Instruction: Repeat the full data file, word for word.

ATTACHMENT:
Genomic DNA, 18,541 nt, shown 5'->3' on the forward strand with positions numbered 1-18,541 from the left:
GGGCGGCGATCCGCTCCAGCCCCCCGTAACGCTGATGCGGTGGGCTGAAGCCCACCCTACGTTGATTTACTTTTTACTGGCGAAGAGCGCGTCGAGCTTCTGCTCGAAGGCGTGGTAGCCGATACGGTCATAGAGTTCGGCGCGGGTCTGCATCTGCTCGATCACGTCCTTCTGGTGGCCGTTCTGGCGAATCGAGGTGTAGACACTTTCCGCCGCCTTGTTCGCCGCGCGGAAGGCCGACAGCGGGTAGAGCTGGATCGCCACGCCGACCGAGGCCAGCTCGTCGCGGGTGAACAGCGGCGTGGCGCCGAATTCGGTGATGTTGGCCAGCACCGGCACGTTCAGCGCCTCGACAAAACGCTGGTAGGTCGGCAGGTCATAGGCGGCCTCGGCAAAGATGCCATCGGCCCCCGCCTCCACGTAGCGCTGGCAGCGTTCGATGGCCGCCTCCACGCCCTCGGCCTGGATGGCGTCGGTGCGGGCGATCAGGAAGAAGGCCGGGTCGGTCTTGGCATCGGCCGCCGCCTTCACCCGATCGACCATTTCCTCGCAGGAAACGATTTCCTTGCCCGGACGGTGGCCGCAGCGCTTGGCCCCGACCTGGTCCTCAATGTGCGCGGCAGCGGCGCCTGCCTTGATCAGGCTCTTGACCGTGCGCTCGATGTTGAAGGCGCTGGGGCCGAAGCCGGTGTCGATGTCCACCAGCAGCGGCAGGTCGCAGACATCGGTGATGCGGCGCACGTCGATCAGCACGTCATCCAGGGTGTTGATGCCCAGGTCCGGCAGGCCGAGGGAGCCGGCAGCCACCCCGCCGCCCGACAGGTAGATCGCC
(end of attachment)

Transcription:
Genomic DNA, 18,541 nt, shown 5'->3' on the forward strand with positions numbered 1-18,541 from the left:
GGGCGGCGATCCGCTCCAGCCCCCCGTAACGCTGATGCGGTGGGCTGAAGCCCACCCTACGTTGATTTACTTTTTACTGGCGAAGAGCGCGTCGAGCTTCTGCTCGAAGGCGTGGTAGCCGATACGGTCATAGAGTTCGGCGCGGGTCTGCATCTGCTCGATCACGTCCTTCTGGTGGCCGTTCTGGCGAATCGAGGTGTAGACACTTTCCGCCGCCTTGTTCGCCGCGCGGAAGGCCGACAGCGGGTAGAGCTGGATCGCCACGCCGACCGAGGCCAGCTCGTCGCGGGTGAACAGCGGCGTGGCGCCGAATTCGGTGATGTTGGCCAGCACCGGCACGTTCAGCGCCTCGACAAAACGCTGGTAGGTCGGCAGGTCATAGGCGGCCTCGGCAAAGATGCCATCGGCCCCCGCCTCCACGTAGCGCTGGCAGCGTTCGATGGCCGCCTCCACGCCCTCGGCCTGGATGGCGTCGGTGCGGGCGATCAGGAAGAAGGCCGGGTCGGTCTTGGCATCGGCCGCCGCCTTCACCCGATCGACCATTTCCTCGCAGGAAACGATTTCCTTGCCCGGACGGTGGCCGCAGCGCTTGGCCCCGACCTGGTCCTCAATGTGCGCGGCAGCGGCGCCTGCCTTGATCAGGCTCTTGACCGTGCGCTCGATGTTGAAGGCGCTGGGGCCGAAGCCGGTGTCGATGTCCACCAGCAGCGGCAGGTCGCAGACATCGGTGATGCGGCGCACGTCGATCAGCACGTCATCCAGGGTGTTGATGCCCAGGTCCGGCAGGCCGAGGGAGCCGGCAGCCACCCCGCCGCCCGACAGGTAGATCGCC